The Culture of Ancient India

Understanding the culture of India in the time of the original Kama Sutra will help you with some of the more biased portions of the texts. They may be considered biased because at the time the Kama Sutra was written down some men had multiple wives and some of the “erotic” practices might border on abuse in today's culture. Though we won't delve deeply into the parts of the texts that don't fit our modern society, it is instructive to know a little bit about the society from which these ideas came. Even today, many aspects of the Indian culture have seen little change.

India was divided into feudal-like states and provinces in the fourth century A.D. when the Kama Sutra was condensed and written down. Kings controlled the states. Ministers and officials helped conduct the business of the province. Merchants and traders were educated and traveled widely.

The Caste System

The caste system was fully represented in the India of Vatsyayana. One did not associate with members of another caste, let alone marry someone who was either below you or above you in life's station. Generally, it was the upper, or Brahman, caste that studied the sutras and lived according to them. All the castes except the “untouchables” were encouraged to study the sutras and lead good, moral lives.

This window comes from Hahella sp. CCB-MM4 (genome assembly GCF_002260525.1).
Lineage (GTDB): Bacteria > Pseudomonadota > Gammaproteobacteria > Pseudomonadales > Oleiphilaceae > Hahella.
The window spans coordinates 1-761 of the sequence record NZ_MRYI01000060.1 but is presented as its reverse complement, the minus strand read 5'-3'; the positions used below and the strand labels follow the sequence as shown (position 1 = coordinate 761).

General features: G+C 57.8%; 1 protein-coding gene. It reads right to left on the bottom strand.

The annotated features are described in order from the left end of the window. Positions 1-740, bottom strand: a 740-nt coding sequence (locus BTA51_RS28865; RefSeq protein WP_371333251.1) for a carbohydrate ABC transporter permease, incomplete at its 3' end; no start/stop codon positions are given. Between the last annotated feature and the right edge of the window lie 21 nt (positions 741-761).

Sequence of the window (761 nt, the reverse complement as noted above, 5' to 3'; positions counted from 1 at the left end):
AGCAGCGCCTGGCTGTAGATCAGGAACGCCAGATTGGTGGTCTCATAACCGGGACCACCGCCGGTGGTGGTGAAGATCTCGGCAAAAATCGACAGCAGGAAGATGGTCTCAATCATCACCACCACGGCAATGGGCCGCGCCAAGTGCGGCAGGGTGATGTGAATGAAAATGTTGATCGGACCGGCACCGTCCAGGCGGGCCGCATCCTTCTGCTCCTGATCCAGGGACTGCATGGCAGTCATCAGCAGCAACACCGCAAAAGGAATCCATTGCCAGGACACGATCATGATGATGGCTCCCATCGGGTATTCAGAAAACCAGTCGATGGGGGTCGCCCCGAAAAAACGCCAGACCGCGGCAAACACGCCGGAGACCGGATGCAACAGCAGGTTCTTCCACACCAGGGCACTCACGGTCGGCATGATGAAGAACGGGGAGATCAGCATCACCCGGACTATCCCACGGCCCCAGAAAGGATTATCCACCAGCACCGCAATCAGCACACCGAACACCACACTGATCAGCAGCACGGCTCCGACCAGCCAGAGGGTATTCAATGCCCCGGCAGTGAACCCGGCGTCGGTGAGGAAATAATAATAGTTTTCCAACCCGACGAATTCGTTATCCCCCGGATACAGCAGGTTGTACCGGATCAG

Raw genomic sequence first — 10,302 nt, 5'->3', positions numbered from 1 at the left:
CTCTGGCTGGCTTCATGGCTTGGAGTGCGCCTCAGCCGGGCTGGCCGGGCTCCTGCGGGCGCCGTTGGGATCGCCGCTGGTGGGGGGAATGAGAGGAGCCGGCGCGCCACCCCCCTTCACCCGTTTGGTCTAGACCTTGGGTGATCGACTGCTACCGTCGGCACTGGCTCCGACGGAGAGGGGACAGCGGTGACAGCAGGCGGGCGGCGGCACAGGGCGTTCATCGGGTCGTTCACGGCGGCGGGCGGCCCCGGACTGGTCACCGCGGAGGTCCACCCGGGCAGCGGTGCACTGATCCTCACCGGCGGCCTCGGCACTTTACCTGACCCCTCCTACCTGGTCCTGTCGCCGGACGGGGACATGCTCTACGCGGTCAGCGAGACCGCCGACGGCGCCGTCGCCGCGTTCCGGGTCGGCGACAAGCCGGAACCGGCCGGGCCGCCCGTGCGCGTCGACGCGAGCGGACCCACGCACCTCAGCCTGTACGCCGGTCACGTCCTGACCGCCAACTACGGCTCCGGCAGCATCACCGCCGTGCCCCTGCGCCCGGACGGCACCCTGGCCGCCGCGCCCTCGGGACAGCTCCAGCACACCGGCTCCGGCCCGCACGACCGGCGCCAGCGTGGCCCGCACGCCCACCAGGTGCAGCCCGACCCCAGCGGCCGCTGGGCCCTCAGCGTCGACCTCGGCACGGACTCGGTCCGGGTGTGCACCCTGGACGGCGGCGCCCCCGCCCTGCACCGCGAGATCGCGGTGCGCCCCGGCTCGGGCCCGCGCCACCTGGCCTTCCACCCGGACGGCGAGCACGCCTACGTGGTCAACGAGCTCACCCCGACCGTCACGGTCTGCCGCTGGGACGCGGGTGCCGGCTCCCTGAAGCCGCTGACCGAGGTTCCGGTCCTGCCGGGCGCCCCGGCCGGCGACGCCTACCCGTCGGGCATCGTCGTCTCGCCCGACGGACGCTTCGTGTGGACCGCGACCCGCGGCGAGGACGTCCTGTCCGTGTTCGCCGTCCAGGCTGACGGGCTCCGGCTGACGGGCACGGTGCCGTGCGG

Who are the “untouchables”?

The “untouchables,” or pariahs, are individuals who are at the bottom of or outside the Hindu caste system. The Indian political and religious leader Mahatma Gandhi gave the untouchables the name Harijans.

Upper-class citizens appear to have known good hygiene and had a detailed knowledge of medical remedies and health care. Women knew how to concoct hair color treatments, makeup, and potions for many uses. Astronomy, Ayurvedic medicine, yoga, meditation, and the sciences were all well-established disciplines.

Spiritual and Cultural Scriptures

Spiritual and cultural scriptures came in the form of sutras or, in earlier days, “shastras.” These included the Artha Shastra, the Dharma Shastra, and the Kama Shastra, among others. These documents contained the information that society held sacred. A well-bred, conscientious man or woman was expected to lead their life according to these scriptures. It is believed that the Kama Sutra was condensed from the original Kama Shastra, which contained 1,000 chapters! Vatsyayana distilled the information to its current size and left couples and teachers to “read between the lines” for interpretations.

The Chinese invented paper around the time of Christ, but it wasn't introduced to India until the fifteenth century A.D. The sutras and scriptures were written on palm leaves before that, and even today, many ancient texts must be rewritten to preserve them from deteriorating.

Read More Introduction
  1. Home
  2. Kama Sutra
  3. Introduction
  4. The Culture of Ancient India
Visit other About.com sites: